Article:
In many primates, gaze direction is important in communication, and direct eye contact often elicits attacks. Sclera pigmentation to obscure the gaze direction may thus be adaptive6. It may also serve to deceive natural predators, as if the predator believes that the prey animal is aware of its presence, it may be less likely to attack7. In some non-human primates (9 of 10 species examined), sclera coloration of newborns was paler than adults, indicating that infant gaze signals might have special meanings in these species. In all of 14 species examined, including humans, SSI and WHR of newborns were lower than those of adults.

The human sclera is much paler than the facial skin or iris so it is very easy to discern the gaze direction. Predation risk might have decreased with the evolution of enlarged body size and the use of tools and fire. In addition, gaze-signal enhancement might aid the communication required for increased cooperative and mutualistic behaviours to allow group hunting and scavenging. A small change in sclera coloration may have altered ‘gaze-camouflaged’ to ‘gaze-signalling’ eyes. SSI and WHR of human eyes are even larger than those of gorillas, the largest primate, which suggests adaptation for gaze-signal enhancement. The uniqueness of human eye morphology among primates illustrates the difference between humans and other primates in the ability to communicate using gaze signals.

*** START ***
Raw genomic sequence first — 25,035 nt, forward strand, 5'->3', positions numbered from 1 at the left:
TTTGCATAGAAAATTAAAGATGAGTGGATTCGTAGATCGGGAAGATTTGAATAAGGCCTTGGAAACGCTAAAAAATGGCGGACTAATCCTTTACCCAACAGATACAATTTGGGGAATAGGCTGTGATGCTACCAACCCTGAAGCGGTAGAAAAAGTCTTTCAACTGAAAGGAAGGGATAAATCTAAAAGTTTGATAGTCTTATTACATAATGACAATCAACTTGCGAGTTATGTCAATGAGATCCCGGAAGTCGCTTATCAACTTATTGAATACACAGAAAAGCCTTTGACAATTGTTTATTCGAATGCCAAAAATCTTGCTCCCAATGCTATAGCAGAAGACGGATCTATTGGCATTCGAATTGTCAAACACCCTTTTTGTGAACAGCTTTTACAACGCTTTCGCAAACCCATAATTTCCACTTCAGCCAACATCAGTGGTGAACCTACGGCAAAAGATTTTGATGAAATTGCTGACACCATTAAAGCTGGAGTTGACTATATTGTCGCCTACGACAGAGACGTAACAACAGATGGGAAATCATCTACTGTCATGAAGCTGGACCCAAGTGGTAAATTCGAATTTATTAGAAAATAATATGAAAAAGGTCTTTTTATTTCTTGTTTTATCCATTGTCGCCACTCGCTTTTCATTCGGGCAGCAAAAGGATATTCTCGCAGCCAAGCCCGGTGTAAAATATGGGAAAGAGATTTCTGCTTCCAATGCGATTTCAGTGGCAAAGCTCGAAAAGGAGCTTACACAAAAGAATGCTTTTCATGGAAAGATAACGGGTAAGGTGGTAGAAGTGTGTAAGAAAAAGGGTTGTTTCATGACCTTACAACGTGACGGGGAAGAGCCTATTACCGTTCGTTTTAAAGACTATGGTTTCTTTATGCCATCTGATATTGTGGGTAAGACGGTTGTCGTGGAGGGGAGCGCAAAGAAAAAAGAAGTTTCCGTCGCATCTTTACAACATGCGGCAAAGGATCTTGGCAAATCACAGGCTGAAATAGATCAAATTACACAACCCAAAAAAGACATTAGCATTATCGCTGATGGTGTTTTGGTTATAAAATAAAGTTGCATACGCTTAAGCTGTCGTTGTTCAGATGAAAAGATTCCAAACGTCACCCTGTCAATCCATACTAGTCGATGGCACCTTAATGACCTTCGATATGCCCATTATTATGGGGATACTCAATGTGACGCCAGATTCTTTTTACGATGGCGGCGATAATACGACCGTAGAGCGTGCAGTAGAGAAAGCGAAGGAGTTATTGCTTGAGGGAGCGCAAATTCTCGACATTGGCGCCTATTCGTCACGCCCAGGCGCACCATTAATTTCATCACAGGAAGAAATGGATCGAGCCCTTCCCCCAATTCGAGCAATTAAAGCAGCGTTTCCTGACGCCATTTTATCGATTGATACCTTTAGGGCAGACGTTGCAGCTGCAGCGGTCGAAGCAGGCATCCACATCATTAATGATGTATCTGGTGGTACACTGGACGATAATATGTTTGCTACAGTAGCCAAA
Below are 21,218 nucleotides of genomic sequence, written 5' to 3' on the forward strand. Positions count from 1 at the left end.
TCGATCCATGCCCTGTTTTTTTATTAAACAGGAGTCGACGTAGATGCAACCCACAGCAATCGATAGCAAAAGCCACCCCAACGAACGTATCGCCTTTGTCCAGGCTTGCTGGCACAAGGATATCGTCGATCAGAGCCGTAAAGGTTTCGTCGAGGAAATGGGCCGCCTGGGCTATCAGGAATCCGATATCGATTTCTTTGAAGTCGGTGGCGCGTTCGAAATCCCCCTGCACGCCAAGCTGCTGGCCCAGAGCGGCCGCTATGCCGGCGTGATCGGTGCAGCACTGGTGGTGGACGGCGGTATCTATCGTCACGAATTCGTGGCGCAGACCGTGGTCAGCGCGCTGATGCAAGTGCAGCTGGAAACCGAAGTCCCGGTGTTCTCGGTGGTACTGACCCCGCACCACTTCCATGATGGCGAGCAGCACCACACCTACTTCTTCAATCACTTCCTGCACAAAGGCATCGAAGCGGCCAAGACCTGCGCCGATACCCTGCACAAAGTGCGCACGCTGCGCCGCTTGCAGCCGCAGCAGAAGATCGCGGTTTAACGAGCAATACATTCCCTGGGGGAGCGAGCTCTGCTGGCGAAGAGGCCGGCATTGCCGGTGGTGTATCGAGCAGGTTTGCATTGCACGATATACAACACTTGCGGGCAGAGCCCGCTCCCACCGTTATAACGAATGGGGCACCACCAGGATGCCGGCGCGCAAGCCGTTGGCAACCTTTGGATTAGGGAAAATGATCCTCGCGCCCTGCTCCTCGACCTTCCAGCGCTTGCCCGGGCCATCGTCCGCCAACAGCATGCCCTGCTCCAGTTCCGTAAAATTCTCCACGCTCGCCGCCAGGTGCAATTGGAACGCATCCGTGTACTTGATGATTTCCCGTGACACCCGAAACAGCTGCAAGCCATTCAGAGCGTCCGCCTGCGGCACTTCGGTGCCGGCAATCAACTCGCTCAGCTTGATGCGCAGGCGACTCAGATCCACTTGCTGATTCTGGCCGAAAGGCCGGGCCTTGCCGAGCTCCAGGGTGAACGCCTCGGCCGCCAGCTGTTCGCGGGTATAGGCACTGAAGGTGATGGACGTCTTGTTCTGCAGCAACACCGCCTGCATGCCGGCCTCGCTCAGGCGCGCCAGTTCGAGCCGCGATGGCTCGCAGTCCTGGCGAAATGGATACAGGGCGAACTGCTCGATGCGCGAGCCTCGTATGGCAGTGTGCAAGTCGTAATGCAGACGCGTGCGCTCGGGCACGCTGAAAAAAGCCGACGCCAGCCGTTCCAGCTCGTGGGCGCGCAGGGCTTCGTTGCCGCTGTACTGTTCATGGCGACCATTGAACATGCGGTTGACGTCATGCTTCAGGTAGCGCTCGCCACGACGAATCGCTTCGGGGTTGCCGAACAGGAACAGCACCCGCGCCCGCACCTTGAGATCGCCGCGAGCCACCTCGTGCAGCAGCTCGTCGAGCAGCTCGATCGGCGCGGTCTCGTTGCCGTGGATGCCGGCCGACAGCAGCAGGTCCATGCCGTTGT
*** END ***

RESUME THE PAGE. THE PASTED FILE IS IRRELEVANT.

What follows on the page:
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Acknowledgements

We thank our colleagues for discussion and for communicating unpublished results; P. Freemont, N. Jones and A. Parker for their suggestions and for critically reading the manuscript; P. Chambon for pBL1, pASV3 and the anti-ER monoclonal antibody; B. Katzenellenbogen for 2EREppS2-CAT; N. Jones for the yeast strain; K. Hobbs for oligonucleotides; N. O'Reilly for peptides; W. Bessant for photography; and G. Clark for automated sequencing. D.M.H. and E.K. were supported by grants from the European Community TMR program and the Netherlands Organisation of Scientific Research (NWO), respectively.

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  1. Basic Biology, Faculty of Bioscience and Biotechnology (c/o Faculty of Science), Tokyo Institute of Technology, 12-1, O-okayama 2-chome, Meguro-ku, 152, Tokyo, Japan

    • Hiromi Kobayashi
    •  & Shiro Kohshima

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https://doi.org/10.1038/42842